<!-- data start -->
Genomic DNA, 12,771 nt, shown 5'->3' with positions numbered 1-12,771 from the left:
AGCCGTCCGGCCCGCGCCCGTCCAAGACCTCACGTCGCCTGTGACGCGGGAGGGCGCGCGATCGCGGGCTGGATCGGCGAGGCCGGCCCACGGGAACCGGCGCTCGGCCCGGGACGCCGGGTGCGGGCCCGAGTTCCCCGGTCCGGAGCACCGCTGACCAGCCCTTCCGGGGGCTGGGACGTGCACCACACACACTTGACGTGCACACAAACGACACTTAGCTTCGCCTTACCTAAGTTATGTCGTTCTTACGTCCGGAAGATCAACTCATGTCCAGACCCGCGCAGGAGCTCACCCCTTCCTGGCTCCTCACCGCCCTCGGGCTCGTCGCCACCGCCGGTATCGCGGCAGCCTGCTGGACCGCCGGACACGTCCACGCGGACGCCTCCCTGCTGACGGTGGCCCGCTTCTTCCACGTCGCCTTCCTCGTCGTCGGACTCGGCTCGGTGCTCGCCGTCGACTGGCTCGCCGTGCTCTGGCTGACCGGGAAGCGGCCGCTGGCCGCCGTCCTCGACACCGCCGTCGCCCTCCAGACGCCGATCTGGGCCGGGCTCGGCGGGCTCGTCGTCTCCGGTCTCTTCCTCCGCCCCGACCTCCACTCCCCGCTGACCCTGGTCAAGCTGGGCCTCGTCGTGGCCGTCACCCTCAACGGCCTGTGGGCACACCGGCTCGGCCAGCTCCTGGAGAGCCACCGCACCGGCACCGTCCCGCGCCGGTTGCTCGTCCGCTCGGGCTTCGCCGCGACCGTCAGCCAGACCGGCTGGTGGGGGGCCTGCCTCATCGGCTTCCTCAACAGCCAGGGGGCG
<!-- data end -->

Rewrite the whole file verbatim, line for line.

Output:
Genomic DNA, 12,771 nt, shown 5'->3' with positions numbered 1-12,771 from the left:
AGCCGTCCGGCCCGCGCCCGTCCAAGACCTCACGTCGCCTGTGACGCGGGAGGGCGCGCGATCGCGGGCTGGATCGGCGAGGCCGGCCCACGGGAACCGGCGCTCGGCCCGGGACGCCGGGTGCGGGCCCGAGTTCCCCGGTCCGGAGCACCGCTGACCAGCCCTTCCGGGGGCTGGGACGTGCACCACACACACTTGACGTGCACACAAACGACACTTAGCTTCGCCTTACCTAAGTTATGTCGTTCTTACGTCCGGAAGATCAACTCATGTCCAGACCCGCGCAGGAGCTCACCCCTTCCTGGCTCCTCACCGCCCTCGGGCTCGTCGCCACCGCCGGTATCGCGGCAGCCTGCTGGACCGCCGGACACGTCCACGCGGACGCCTCCCTGCTGACGGTGGCCCGCTTCTTCCACGTCGCCTTCCTCGTCGTCGGACTCGGCTCGGTGCTCGCCGTCGACTGGCTCGCCGTGCTCTGGCTGACCGGGAAGCGGCCGCTGGCCGCCGTCCTCGACACCGCCGTCGCCCTCCAGACGCCGATCTGGGCCGGGCTCGGCGGGCTCGTCGTCTCCGGTCTCTTCCTCCGCCCCGACCTCCACTCCCCGCTGACCCTGGTCAAGCTGGGCCTCGTCGTGGCCGTCACCCTCAACGGCCTGTGGGCACACCGGCTCGGCCAGCTCCTGGAGAGCCACCGCACCGGCACCGTCCCGCGCCGGTTGCTCGTCCGCTCGGGCTTCGCCGCGACCGTCAGCCAGACCGGCTGGTGGGGGGCCTGCCTCATCGGCTTCCTCAACAGCCAGGGGGCG